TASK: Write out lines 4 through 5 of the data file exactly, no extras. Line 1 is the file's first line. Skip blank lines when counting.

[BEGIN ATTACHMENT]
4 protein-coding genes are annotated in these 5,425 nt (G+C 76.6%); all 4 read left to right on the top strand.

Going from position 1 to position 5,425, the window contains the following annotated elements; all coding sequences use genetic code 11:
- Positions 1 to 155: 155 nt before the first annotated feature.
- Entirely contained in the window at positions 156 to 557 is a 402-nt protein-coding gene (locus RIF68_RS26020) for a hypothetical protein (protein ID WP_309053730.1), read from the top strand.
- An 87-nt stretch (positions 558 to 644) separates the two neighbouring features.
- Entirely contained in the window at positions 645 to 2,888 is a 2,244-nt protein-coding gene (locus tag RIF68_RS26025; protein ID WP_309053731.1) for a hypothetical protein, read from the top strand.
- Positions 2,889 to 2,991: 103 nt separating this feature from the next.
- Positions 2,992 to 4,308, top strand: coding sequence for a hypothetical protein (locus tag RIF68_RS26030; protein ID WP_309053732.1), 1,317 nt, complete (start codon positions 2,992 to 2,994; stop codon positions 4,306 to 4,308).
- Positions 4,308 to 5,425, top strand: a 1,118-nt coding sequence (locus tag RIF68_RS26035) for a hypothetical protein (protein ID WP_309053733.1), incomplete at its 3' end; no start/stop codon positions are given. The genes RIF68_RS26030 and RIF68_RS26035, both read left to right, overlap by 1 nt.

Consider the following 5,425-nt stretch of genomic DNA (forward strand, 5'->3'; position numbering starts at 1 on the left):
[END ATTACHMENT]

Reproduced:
- Entirely contained in the window at positions 156 to 557 is a 402-nt protein-coding gene (locus RIF68_RS26020) for a hypothetical protein (protein ID WP_309053730.1), read from the top strand.
- An 87-nt stretch (positions 558 to 644) separates the two neighbouring features.